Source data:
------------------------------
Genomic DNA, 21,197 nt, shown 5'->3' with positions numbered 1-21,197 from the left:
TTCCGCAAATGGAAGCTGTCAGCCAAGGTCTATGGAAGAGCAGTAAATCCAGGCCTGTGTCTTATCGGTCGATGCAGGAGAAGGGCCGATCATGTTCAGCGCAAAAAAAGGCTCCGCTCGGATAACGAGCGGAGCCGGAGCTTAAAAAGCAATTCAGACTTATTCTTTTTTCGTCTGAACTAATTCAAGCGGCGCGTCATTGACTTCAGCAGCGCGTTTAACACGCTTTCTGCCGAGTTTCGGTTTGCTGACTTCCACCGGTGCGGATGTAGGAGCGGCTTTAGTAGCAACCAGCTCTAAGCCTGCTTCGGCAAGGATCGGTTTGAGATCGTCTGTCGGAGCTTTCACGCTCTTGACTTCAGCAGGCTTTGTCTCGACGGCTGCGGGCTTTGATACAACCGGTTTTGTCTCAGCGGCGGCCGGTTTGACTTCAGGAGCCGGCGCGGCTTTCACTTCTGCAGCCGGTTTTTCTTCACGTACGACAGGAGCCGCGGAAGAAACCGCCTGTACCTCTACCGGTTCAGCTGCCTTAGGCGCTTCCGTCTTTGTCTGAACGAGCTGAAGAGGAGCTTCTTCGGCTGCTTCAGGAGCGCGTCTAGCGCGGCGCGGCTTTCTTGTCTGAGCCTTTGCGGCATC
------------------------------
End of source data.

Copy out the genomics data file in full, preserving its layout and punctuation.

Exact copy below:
Genomic DNA, 21,197 nt, shown 5'->3' with positions numbered 1-21,197 from the left:
TTCCGCAAATGGAAGCTGTCAGCCAAGGTCTATGGAAGAGCAGTAAATCCAGGCCTGTGTCTTATCGGTCGATGCAGGAGAAGGGCCGATCATGTTCAGCGCAAAAAAAGGCTCCGCTCGGATAACGAGCGGAGCCGGAGCTTAAAAAGCAATTCAGACTTATTCTTTTTTCGTCTGAACTAATTCAAGCGGCGCGTCATTGACTTCAGCAGCGCGTTTAACACGCTTTCTGCCGAGTTTCGGTTTGCTGACTTCCACCGGTGCGGATGTAGGAGCGGCTTTAGTAGCAACCAGCTCTAAGCCTGCTTCGGCAAGGATCGGTTTGAGATCGTCTGTCGGAGCTTTCACGCTCTTGACTTCAGCAGGCTTTGTCTCGACGGCTGCGGGCTTTGATACAACCGGTTTTGTCTCAGCGGCGGCCGGTTTGACTTCAGGAGCCGGCGCGGCTTTCACTTCTGCAGCCGGTTTTTCTTCACGTACGACAGGAGCCGCGGAAGAAACCGCCTGTACCTCTACCGGTTCAGCTGCCTTAGGCGCTTCCGTCTTTGTCTGAACGAGCTGAAGAGGAGCTTCTTCGGCTGCTTCAGGAGCGCGTCTAGCGCGGCGCGGCTTTCTTGTCTGAGCCTTTGCGGCATC